Canadian Politicians vs. American Politicians: Who’s better at betting on sports?

The Toronto Blue Jays, alas, are on the sidelines now as the Cleveland Indians — triumphant over “Canada’s team” in the American League Championship Series — continue their battle with the Chicago Cubs for World Series supremacy.

But one notable Jays’ fan, Toronto Mayor John Tory, can still overcome the bitter taste of defeat to Cleveland by savouring the club’s earlier Divisional Series victory over the Texas Rangers — and the tasty barbecued brisket he won in a bet with his mayoral counterpart from Dallas.

Before the ALDS began between the Jays and s Rangers, Tory was challenged to a friendly wager — via Twitter — by Dallas Mayor Mike Rawlings. Rawlings said he was willing to bet some Texas brisket in favour of the Rangers if Tory was willing to put some Canadian beer on the table for the Blue Jays.

Tory quickly accepted and the bet was on between the two mayors.

The Blue Jays would go on to sweep the Rangers 3-0 in the series, advancing to the ALCS and earning a memorable divisional win for Canada — plus the beefy prize for Tory.

Frequently in recent years, whenever a Canadian sports team faces off against an American club in a playoff series or international competition, the cross-border rivalry draws in politicians keen to grab some limelight by challenging their U.S. or Canadian counterpart to a bet on the outcome.

So while Tory awaits his shipment of brisket from Texas, let’s look back at some other bets between Canadian and U.S. politicians to see which country has produced the better gamblers.

Larry O’Brien Doubles Down in 2007

In 2007, then-Ottawa mayor made a bet with Buffalo mayor Byron Brown on the outcome of the Senators-Sabres battle for the NHL Eastern Conference title. Since O’Brien and Brown were the 58th mayors of their respective cities, 58 was the magic number for the bet.

O’Brien wagered 58 bottles of maple syrup, 58 baseball hats from the city’s police, fire and paramedic servicees, and 58 saplings. In return, Brown bet 58 trees, 58 ball caps and 58 beef sandwiches — a Buffalo specialty. Each mayor also threw in a case of local beer to top things off.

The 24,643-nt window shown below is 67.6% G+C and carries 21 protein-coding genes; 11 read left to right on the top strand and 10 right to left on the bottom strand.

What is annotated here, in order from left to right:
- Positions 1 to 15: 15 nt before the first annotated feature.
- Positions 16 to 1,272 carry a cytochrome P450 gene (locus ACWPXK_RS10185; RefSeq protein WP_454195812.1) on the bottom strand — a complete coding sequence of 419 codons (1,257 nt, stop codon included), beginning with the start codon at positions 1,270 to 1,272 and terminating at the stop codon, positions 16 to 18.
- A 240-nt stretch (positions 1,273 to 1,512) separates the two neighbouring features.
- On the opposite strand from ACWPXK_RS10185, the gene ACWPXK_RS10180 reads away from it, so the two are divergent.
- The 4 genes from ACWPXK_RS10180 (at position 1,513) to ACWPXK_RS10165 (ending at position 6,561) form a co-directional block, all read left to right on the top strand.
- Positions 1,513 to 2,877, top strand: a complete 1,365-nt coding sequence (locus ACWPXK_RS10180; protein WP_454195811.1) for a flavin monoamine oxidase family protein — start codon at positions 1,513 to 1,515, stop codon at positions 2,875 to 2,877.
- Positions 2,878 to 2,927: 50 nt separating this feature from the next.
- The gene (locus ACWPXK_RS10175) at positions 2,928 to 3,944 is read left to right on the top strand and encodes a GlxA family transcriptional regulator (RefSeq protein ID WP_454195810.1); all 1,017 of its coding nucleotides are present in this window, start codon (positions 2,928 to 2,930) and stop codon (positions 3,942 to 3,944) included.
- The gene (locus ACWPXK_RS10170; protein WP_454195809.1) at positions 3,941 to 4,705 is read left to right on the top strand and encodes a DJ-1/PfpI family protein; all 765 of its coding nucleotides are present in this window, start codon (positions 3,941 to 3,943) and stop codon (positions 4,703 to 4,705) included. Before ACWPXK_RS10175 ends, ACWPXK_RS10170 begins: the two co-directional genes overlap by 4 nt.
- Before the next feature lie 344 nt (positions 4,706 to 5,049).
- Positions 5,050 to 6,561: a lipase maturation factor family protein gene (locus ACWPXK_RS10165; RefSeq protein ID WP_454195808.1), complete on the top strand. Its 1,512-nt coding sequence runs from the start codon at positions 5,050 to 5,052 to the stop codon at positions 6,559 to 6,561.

O’Brien hauled in his winnings after the Sens won the series 4-1.

With the Sens facing the Anaheim Ducks in that year’s NHL finals, O’Brien and Anaheim mayor Curt Pringle upped the ante.

If the Senators took home the Stanley Cup, Mayor Pringle and his council would have to wear Sens jerseys and RCMP Stetsons, along with flying the Senators and Canadian flags at city hall. If the Ducks won the Cup, O’Brien and his fellow Ottawa council members would wear Ducks jerseys and Mickey Mouse Ears, and fly the Ducks and U.S. flags above Ottawa’s city hall.

The Ducks took the Cup in five games, and Ottawa’s mouse-eared mayor was soon working under the Stars and Stripes.

Harper gets the hat trick against Obama

Say what you will about Stephen Harper’s tenure as prime minister. But when it came to betting against U.S. President Barack Obama, Harper knew when to make his move.

The first bet between the two leaders came during the 2010 Vancouver Winter Olympics when Canada met the U.S. in the gold medal hockey game. The bet was straightforward: Harper would get a case of Molson Canadian if Canada won; Obama would receive a case of Pennsylvania-brewed Yuengling if the Americans won gold.

Canada, memorably, won thanks to Sidney Crosby’s “golden goal” and Harper collected his amber prize. U.S. Ambassador David Jacobsen personally delivered Harper the case of Canadian — plus an extra case of Yuengling courtesy of Obama.

Then, during the 2014 Sochi Winter Olympics, the two leaders made the same bet — twice —as Canada played the U.S. in both the men’s hockey semi-final and the women’s gold medal game. Canada was victorious in both matches and Obama shipped Harper two more cases of beer.

Vancouver mayor, B.C. premier bet on Canucks for 2011 Stanley Cup